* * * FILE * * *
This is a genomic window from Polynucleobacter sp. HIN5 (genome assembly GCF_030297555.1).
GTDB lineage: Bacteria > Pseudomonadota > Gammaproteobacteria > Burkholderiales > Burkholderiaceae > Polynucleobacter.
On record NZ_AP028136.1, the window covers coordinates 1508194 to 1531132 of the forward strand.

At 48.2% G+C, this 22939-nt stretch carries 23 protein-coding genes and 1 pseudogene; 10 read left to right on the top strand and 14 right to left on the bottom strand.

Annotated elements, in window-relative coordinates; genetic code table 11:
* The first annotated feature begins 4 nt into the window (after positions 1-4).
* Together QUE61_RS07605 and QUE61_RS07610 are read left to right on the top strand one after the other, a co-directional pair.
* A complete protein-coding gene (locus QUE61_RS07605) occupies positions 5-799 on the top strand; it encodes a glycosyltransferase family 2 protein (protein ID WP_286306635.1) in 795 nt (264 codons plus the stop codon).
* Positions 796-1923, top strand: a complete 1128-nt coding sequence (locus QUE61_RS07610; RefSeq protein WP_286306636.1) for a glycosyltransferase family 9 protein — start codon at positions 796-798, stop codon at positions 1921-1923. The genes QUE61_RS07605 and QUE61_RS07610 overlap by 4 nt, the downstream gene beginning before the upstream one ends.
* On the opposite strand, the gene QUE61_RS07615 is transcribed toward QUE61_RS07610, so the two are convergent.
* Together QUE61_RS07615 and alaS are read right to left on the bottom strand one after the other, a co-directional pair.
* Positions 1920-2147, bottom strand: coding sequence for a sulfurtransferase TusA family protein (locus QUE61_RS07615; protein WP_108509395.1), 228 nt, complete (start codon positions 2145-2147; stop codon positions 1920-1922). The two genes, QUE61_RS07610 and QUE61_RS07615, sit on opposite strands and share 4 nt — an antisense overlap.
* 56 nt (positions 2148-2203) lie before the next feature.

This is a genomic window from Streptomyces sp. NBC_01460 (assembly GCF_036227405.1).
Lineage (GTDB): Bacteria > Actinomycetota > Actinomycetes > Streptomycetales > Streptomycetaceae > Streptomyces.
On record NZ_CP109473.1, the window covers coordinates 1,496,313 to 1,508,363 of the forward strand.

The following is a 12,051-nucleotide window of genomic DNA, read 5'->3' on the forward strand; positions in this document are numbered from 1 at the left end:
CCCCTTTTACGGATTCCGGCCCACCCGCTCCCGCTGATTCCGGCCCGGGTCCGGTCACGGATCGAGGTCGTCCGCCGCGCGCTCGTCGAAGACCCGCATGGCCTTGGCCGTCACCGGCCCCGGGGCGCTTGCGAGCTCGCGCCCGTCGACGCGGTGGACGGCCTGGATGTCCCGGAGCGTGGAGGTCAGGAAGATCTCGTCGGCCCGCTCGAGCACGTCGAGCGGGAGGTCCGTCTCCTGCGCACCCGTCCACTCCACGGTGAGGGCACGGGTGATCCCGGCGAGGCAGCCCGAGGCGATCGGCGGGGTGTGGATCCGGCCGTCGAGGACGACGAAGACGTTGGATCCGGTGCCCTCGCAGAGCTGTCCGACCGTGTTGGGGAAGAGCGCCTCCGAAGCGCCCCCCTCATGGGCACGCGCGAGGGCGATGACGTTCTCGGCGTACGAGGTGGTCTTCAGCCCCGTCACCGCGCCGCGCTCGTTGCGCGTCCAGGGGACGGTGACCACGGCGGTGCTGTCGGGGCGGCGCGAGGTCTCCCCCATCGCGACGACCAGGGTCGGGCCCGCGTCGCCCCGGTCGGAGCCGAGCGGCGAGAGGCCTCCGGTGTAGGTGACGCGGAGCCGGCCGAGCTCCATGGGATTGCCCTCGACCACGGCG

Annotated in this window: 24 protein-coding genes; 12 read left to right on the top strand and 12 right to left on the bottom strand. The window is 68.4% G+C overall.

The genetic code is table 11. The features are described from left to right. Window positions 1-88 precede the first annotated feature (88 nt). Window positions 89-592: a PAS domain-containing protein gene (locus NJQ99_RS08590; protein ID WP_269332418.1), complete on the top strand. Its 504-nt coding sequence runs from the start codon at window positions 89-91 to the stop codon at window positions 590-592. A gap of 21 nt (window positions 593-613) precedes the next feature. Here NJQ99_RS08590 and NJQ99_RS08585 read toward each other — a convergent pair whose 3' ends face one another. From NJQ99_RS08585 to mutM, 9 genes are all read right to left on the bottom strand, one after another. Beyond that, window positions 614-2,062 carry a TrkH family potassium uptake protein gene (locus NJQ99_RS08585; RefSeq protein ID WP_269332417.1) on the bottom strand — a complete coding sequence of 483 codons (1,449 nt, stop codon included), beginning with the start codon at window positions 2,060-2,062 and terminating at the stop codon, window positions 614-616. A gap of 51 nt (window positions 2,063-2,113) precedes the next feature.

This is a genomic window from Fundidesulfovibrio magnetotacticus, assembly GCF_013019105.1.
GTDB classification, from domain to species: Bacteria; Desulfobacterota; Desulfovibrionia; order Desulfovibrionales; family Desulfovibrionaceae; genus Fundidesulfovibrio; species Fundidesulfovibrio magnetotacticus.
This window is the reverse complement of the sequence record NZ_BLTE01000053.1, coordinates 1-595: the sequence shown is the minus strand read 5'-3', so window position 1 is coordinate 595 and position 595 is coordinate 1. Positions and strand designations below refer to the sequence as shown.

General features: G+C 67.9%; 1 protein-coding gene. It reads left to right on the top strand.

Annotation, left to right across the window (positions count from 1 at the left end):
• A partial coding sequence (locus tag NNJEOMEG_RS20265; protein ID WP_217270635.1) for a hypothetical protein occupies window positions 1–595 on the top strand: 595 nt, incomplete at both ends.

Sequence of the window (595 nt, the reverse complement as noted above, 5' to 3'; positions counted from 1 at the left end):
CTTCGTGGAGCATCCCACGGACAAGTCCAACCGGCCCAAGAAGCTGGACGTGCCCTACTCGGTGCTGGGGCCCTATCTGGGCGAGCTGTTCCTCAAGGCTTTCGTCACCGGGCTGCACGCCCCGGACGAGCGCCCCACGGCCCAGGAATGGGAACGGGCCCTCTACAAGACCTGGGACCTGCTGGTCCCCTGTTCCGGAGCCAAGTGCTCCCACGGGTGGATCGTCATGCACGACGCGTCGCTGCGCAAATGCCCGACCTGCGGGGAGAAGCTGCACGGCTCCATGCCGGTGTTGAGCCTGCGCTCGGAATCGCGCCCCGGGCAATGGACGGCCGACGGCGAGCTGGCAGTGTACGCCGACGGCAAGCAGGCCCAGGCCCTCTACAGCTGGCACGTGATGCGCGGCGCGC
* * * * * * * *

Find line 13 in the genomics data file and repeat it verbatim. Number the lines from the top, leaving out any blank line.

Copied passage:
* 56 nt (positions 2148-2203) lie before the next feature.